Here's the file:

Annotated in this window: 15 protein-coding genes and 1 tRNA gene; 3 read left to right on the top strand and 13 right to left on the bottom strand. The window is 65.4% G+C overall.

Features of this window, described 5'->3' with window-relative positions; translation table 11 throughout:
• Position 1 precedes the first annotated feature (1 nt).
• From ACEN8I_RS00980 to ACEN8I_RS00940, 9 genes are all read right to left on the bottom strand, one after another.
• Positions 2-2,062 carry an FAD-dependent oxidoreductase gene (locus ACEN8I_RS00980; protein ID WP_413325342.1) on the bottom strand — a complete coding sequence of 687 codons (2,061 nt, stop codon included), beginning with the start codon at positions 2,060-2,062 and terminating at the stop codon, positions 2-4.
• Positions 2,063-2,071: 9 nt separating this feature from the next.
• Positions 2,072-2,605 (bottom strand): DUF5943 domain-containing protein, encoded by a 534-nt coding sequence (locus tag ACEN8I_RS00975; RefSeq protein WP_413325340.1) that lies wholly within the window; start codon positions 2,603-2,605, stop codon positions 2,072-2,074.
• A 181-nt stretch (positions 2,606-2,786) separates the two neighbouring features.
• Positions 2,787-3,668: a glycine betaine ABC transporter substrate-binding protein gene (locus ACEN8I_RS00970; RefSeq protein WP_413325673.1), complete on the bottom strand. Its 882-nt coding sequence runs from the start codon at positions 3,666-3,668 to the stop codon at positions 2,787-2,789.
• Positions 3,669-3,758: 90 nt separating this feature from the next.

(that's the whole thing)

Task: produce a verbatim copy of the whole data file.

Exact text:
Annotated in this window: 15 protein-coding genes and 1 tRNA gene; 3 read left to right on the top strand and 13 right to left on the bottom strand. The window is 65.4% G+C overall.

Features of this window, described 5'->3' with window-relative positions; translation table 11 throughout:
• Position 1 precedes the first annotated feature (1 nt).
• From ACEN8I_RS00980 to ACEN8I_RS00940, 9 genes are all read right to left on the bottom strand, one after another.
• Positions 2-2,062 carry an FAD-dependent oxidoreductase gene (locus ACEN8I_RS00980; protein ID WP_413325342.1) on the bottom strand — a complete coding sequence of 687 codons (2,061 nt, stop codon included), beginning with the start codon at positions 2,060-2,062 and terminating at the stop codon, positions 2-4.
• Positions 2,063-2,071: 9 nt separating this feature from the next.
• Positions 2,072-2,605 (bottom strand): DUF5943 domain-containing protein, encoded by a 534-nt coding sequence (locus tag ACEN8I_RS00975; RefSeq protein WP_413325340.1) that lies wholly within the window; start codon positions 2,603-2,605, stop codon positions 2,072-2,074.
• A 181-nt stretch (positions 2,606-2,786) separates the two neighbouring features.
• Positions 2,787-3,668: a glycine betaine ABC transporter substrate-binding protein gene (locus ACEN8I_RS00970; RefSeq protein WP_413325673.1), complete on the bottom strand. Its 882-nt coding sequence runs from the start codon at positions 3,666-3,668 to the stop codon at positions 2,787-2,789.
• Positions 3,669-3,758: 90 nt separating this feature from the next.